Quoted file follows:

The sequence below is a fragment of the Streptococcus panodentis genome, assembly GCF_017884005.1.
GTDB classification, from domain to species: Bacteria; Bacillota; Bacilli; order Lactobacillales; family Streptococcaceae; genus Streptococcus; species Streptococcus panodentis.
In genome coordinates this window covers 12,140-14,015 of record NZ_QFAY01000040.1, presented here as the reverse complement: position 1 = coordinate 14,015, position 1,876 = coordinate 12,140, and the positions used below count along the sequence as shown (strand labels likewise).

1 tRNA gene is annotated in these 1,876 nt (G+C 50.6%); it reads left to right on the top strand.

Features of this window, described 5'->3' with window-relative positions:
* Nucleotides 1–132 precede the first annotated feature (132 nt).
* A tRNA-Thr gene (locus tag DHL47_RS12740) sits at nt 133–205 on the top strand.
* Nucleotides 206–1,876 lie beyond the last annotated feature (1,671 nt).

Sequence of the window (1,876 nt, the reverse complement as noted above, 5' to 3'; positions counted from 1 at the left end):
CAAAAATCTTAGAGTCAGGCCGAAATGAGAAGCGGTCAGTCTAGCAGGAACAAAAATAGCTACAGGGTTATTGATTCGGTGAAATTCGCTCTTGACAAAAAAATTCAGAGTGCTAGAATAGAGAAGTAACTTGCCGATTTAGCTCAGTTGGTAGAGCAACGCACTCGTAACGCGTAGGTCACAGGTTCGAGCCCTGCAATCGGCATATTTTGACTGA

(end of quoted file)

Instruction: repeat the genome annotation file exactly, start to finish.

The sequence below is a fragment of the Streptococcus panodentis genome, assembly GCF_017884005.1.
GTDB classification, from domain to species: Bacteria; Bacillota; Bacilli; order Lactobacillales; family Streptococcaceae; genus Streptococcus; species Streptococcus panodentis.
In genome coordinates this window covers 12,140-14,015 of record NZ_QFAY01000040.1, presented here as the reverse complement: position 1 = coordinate 14,015, position 1,876 = coordinate 12,140, and the positions used below count along the sequence as shown (strand labels likewise).

1 tRNA gene is annotated in these 1,876 nt (G+C 50.6%); it reads left to right on the top strand.

Features of this window, described 5'->3' with window-relative positions:
* Nucleotides 1–132 precede the first annotated feature (132 nt).
* A tRNA-Thr gene (locus tag DHL47_RS12740) sits at nt 133–205 on the top strand.
* Nucleotides 206–1,876 lie beyond the last annotated feature (1,671 nt).

Sequence of the window (1,876 nt, the reverse complement as noted above, 5' to 3'; positions counted from 1 at the left end):
CAAAAATCTTAGAGTCAGGCCGAAATGAGAAGCGGTCAGTCTAGCAGGAACAAAAATAGCTACAGGGTTATTGATTCGGTGAAATTCGCTCTTGACAAAAAAATTCAGAGTGCTAGAATAGAGAAGTAACTTGCCGATTTAGCTCAGTTGGTAGAGCAACGCACTCGTAACGCGTAGGTCACAGGTTCGAGCCCTGCAATCGGCATATTTTGACTGA